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CHRIS DUFRESNE / ON COLLEGE FOOTBALL

USC and Notre Dame prove that football rankings can be wacky business

Fighting Irish started the season unranked in the Associated Press media poll and the Trojans were No. 1. Notre Dame is now at the top and will play for a national title, and USC stumbled.

November 28, 2012|Chris Dufresne

Notre Dame began the season unranked in the Associated Press media poll and is now No. 1; USC started No.1 and is now unranked.

Oops, sorry, and welcome to my jungle.

Pro pundits can pick the New York Giants to win the Super Bowl and still be right when the team is 7-7 in December. In the college ranks, Louisiana State in 2007 became only the second champion since 1869 to finish a season with two losses.

Louisiana State Coach Les Miles is quick to remind everyone that both of the Tigers' 2007 defeats were in overtime, prompting his quip, "We're undefeated in regulation."

Yeah, and so is Oregon this season.

You think handicapping this is easy?

Consider: College's national champion, in 142 years, has averaged 0.2 defeats per season.

Picking winners and losers in this sport is tougher because the playing field is so absurdly uneven you have to compare apples to Orange Bowls. The thin space separating victory and abject failure is roughly Kansas Coach Charlie Weis' vertical leap.

Notre Dame is in this season's national title game because it won five games by seven points or fewer and survived two overtime games and a couple of questionable calls. At 12-0, though, no team deserves it more to be playing for the Bowl Championship Series title.

Only in this sport can Notre Dame be five ball bounces from the 7-5 record some people say should get USC Coach Lane Kiffin fired.

Georgia is 11-1 and one victory against Alabama from playing for the national title. The Bulldogs have played a schedule Southeastern Conference fans would have laughed at if it had been played by Boise State.

Some of this is Georgia's fault, some of it is not. It was not the school's decision to be playing Alabama this weekend for the first time since 2008 — it was a quirk of the SEC's scattershot draw. Georgia was actually supposed to play Alabama this regular season but got to sub out the Crimson Tide for Missouri after the Tigers and Texas A&M joined the SEC. Georgia is also not to blame for the incredibly unbalanced SEC scheduling format that allowed the Bulldogs to also avoid Louisiana State and Texas A&M.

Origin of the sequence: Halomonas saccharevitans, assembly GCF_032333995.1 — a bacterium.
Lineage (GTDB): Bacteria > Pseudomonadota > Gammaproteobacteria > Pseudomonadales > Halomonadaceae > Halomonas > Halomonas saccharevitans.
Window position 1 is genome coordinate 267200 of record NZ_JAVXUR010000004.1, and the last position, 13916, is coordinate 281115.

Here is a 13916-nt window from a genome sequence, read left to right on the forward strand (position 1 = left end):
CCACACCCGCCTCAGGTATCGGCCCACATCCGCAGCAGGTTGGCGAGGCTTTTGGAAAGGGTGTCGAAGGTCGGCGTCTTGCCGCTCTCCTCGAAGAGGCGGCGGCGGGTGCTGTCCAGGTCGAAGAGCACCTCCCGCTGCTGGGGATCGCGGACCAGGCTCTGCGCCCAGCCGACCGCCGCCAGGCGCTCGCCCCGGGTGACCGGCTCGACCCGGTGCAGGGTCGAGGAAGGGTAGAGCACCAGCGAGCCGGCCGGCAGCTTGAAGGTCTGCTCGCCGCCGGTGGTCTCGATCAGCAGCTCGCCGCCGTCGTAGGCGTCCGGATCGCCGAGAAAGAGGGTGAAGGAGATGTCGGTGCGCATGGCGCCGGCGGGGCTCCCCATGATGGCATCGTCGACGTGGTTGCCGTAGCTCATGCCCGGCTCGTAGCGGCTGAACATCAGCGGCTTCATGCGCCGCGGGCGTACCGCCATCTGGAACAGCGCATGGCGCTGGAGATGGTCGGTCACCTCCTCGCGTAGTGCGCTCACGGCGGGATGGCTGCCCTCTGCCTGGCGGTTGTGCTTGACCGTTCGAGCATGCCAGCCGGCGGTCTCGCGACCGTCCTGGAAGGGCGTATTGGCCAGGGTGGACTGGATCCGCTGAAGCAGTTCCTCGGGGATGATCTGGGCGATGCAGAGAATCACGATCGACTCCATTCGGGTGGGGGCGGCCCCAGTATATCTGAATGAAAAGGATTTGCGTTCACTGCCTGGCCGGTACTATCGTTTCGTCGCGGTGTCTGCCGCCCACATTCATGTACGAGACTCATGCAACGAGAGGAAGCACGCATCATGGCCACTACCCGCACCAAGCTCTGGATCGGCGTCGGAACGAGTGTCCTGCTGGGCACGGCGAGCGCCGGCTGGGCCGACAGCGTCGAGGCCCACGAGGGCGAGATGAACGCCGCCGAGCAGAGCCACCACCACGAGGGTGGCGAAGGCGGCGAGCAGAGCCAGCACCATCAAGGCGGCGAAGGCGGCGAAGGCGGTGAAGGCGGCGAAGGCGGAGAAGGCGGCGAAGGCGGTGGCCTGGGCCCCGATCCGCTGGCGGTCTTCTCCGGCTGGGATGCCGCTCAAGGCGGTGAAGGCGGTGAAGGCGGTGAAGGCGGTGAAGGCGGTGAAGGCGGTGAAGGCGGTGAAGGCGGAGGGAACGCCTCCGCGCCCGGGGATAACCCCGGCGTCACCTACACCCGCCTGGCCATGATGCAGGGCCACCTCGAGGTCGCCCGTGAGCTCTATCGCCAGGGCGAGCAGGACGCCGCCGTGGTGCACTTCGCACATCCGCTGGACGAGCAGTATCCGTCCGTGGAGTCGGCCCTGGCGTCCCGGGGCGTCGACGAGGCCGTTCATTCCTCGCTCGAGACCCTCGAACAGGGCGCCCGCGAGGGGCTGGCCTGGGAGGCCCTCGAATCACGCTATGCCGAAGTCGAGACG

However, Georgia can be criticized for its nonconference schedule of Buffalo, Florida Atlantic and Georgia Southern (from the Football Championship Subdivision) to go with the annual Georgia Tech rivalry game.

Fun was had at USC's expense when this week's AP poll revealed the Trojans to be ranked No. 6 in their own seven-team state, yet you could just as easily imagine USC and Georgia swapping records if they swapped schedules.

SEC fans don't like this kind of number crunching because it peels back a layer of the league's seemingly impenetrable shield.

The record of Georgia's eight SEC opponents this year is a cumulative 24-40, and the record of the Bulldogs' three Football Bowl Subdivision nonconference foes is 13-22. Georgia Southern was an FCS opponent. The five SEC teams Georgia didn't play this year are a combined 25-15.

Georgia lost its only game against a ranked opponent by 28 points at South Carolina. USC lost five games by 40 points, four of them to current BCS Nos. 1, 5, 8 and 16. The Trojans' other defeat was by three points at Arizona. USC also was in every game into the fourth quarter.

It is fair — and probably accurate — to suggest poor coaching was a key factor in the Trojans' losing so many close games. It's also fair to suggest USC had the championship talent preseason voters thought it had.

Johnny Manziel speaks

Texas A&M lifted the season-long media embargo on redshirt freshman Johnny Manziel, just in time for the quarterback to probably win the Heisman Trophy on a network (ESPN) heavily invested in seeing Manziel's lips move.

Here's what we learned this week about Johnny Football: He's bright, smart, funny, articulate and set to turn 20 on Dec. 6.

Still, college's control-freak coaching establishment chose not to let Manziel talk until Nov. 26.

"It's nice to be able to talk to y'all," Manziel said to reporters on a conference call after his release from Audio Attica.

Manziel has let his numbers do all the screaming: He has 4,600 total yards in 12 games, and in a league, the SEC, that was expected to dismember first-year member Texas A&M.

Manziel, who is a modest 6 feet 1 and 200 pounds, said he always made himself bigger when creating his profile for NCAA video games.

"Typically, I would have made him look like someone like Cam Newton," he said of the 2010 Heisman winner.

Manziel called his season, "incredibly, incredibly surreal. It's beyond my wildest imagination."

MAC attack

The Pac-12 Conference title game can't catch a Friday night break: Last year's inaugural game was marred by the fact that South "champion" UCLA didn't deserve to be in it. The Bruins proved it by losing to Oregon and finishing 6-8 after their bowl loss.

This year's UCLA-Stanford matchup is substantially better, aesthetically, but is being challenged by a Mid-American Conference title game featuring Kent State (11-1) and Northern Illinois (11-1). Because of the Big East's implosion, Kent State can suddenly earn an automatic BCS bid if it finishes in the top 16 in the final BCS standings.

The Golden Flashes are No. 17, one spot behind UCLA. Kent State needs to win the MAC, and its followers are also cheering for Stanford to win the Pac-12. Kent State is seeking to become the first MAC team to earn a BCS bid in a season in which it lost to Kentucky by 33 points.

chris.dufresne@latimes.com

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